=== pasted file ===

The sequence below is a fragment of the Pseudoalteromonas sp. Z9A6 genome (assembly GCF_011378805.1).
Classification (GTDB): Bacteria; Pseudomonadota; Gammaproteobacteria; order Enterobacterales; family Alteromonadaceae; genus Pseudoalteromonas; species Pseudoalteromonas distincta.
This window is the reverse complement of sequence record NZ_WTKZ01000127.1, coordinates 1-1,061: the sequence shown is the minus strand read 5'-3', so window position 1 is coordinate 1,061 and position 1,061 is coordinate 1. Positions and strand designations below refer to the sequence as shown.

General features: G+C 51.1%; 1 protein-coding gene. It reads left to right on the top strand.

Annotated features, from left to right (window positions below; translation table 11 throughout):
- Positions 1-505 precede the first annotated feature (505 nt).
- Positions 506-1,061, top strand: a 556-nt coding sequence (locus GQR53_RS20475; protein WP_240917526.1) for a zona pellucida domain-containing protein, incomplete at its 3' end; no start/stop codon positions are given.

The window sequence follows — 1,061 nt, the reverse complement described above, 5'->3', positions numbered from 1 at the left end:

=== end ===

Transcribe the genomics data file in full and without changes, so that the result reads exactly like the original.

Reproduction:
The sequence below is a fragment of the Pseudoalteromonas sp. Z9A6 genome (assembly GCF_011378805.1).
Classification (GTDB): Bacteria; Pseudomonadota; Gammaproteobacteria; order Enterobacterales; family Alteromonadaceae; genus Pseudoalteromonas; species Pseudoalteromonas distincta.
This window is the reverse complement of sequence record NZ_WTKZ01000127.1, coordinates 1-1,061: the sequence shown is the minus strand read 5'-3', so window position 1 is coordinate 1,061 and position 1,061 is coordinate 1. Positions and strand designations below refer to the sequence as shown.

General features: G+C 51.1%; 1 protein-coding gene. It reads left to right on the top strand.

Annotated features, from left to right (window positions below; translation table 11 throughout):
- Positions 1-505 precede the first annotated feature (505 nt).
- Positions 506-1,061, top strand: a 556-nt coding sequence (locus GQR53_RS20475; protein WP_240917526.1) for a zona pellucida domain-containing protein, incomplete at its 3' end; no start/stop codon positions are given.

The window sequence follows — 1,061 nt, the reverse complement described above, 5'->3', positions numbered from 1 at the left end: